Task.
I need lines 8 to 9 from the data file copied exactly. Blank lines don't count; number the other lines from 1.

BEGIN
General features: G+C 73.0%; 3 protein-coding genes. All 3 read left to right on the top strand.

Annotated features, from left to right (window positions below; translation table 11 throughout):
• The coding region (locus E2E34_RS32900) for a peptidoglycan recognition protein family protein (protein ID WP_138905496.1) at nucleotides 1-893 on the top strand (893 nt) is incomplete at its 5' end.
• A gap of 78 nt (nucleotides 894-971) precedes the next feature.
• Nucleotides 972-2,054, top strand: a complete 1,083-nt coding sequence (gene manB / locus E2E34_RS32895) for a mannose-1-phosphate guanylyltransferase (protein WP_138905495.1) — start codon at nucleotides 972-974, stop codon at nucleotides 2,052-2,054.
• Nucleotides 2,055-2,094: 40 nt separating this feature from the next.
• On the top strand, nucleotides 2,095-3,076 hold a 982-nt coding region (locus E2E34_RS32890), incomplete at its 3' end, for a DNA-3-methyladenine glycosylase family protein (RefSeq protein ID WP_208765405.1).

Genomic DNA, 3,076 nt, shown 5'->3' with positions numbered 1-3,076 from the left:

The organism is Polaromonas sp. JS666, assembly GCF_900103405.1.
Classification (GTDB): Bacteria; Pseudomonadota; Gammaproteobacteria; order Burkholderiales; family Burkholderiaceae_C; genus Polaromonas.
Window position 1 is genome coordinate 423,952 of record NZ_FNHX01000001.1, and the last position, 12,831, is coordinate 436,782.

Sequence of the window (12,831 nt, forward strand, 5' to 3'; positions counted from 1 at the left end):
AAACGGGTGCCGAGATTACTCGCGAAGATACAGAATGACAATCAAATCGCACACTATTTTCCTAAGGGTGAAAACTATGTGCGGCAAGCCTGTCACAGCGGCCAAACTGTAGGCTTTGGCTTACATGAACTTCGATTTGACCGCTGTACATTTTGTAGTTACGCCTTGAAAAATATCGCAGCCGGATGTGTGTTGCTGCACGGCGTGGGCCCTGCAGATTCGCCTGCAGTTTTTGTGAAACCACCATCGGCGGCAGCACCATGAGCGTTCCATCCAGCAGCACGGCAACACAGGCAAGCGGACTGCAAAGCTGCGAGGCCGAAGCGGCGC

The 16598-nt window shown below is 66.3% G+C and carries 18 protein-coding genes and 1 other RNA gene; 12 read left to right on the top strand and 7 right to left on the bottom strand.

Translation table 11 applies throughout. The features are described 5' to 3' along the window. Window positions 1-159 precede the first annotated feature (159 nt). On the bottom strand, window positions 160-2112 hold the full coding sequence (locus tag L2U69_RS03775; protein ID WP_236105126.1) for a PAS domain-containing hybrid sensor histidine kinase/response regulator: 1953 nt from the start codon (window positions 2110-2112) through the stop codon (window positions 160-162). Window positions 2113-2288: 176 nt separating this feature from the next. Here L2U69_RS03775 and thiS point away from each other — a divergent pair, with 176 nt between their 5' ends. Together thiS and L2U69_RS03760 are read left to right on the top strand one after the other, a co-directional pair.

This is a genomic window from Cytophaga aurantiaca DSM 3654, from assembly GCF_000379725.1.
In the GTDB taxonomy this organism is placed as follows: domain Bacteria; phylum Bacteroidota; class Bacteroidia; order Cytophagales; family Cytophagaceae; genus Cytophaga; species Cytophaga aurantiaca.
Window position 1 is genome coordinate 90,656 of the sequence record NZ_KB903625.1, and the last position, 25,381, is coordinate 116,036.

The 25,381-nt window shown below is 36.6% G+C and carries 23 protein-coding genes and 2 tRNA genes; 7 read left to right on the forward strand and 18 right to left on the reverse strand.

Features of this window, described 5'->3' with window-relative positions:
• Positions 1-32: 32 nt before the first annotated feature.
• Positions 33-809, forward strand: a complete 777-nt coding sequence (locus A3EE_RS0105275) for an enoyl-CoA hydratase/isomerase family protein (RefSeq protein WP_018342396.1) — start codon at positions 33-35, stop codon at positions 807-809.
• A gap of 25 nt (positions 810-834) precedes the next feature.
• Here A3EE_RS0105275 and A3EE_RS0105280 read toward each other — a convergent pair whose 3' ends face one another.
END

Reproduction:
Genomic DNA, 3,076 nt, shown 5'->3' with positions numbered 1-3,076 from the left:

The organism is Polaromonas sp. JS666, assembly GCF_900103405.1.